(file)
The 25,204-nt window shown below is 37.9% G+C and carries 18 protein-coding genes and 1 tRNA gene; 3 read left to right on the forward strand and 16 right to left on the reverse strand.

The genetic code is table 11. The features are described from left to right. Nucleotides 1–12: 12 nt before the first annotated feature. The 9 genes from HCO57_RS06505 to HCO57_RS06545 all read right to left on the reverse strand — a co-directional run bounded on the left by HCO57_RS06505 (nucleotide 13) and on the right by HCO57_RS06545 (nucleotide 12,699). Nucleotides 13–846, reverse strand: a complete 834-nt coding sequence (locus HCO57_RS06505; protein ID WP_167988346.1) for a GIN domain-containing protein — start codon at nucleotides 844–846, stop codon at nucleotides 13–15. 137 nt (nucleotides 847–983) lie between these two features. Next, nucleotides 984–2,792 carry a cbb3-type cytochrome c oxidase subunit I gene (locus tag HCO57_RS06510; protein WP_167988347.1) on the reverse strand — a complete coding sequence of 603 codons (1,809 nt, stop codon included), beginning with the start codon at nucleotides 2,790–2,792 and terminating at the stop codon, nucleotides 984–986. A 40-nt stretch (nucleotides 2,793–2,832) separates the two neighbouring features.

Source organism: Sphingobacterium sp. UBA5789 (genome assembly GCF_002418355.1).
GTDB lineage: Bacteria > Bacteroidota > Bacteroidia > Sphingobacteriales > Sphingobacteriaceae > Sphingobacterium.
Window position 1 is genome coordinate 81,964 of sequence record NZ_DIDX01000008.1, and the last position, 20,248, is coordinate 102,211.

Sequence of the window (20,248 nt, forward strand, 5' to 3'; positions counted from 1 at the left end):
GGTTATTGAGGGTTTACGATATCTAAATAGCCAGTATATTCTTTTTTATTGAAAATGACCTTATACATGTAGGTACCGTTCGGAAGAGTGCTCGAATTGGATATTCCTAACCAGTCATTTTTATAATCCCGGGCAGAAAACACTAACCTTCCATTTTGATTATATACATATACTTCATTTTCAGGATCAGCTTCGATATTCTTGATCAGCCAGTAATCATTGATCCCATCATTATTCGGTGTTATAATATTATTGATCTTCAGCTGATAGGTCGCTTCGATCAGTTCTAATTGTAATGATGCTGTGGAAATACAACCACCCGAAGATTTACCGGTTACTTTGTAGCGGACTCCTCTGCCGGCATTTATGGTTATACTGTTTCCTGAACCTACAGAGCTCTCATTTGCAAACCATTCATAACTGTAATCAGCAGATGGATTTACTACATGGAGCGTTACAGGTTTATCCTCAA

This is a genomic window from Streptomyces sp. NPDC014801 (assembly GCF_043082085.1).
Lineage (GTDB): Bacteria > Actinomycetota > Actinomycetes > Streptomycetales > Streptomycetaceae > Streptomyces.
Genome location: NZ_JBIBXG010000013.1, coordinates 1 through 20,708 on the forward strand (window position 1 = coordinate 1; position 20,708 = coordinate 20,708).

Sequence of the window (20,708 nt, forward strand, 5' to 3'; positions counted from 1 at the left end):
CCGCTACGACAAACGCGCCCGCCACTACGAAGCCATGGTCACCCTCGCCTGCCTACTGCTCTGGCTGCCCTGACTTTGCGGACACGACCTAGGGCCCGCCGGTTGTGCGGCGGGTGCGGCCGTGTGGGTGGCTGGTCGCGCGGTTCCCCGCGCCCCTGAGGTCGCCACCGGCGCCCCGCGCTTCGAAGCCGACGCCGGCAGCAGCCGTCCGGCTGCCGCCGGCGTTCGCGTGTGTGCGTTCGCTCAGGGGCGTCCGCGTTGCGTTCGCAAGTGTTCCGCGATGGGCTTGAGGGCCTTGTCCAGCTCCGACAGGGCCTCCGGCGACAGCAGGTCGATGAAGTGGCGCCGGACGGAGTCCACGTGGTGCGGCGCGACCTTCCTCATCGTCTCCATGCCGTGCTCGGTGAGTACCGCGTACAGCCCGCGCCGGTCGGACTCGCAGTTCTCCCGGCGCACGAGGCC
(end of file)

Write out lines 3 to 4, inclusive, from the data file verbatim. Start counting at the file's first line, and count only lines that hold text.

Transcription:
Source organism: Sphingobacterium sp. UBA5789 (genome assembly GCF_002418355.1).
GTDB lineage: Bacteria > Bacteroidota > Bacteroidia > Sphingobacteriales > Sphingobacteriaceae > Sphingobacterium.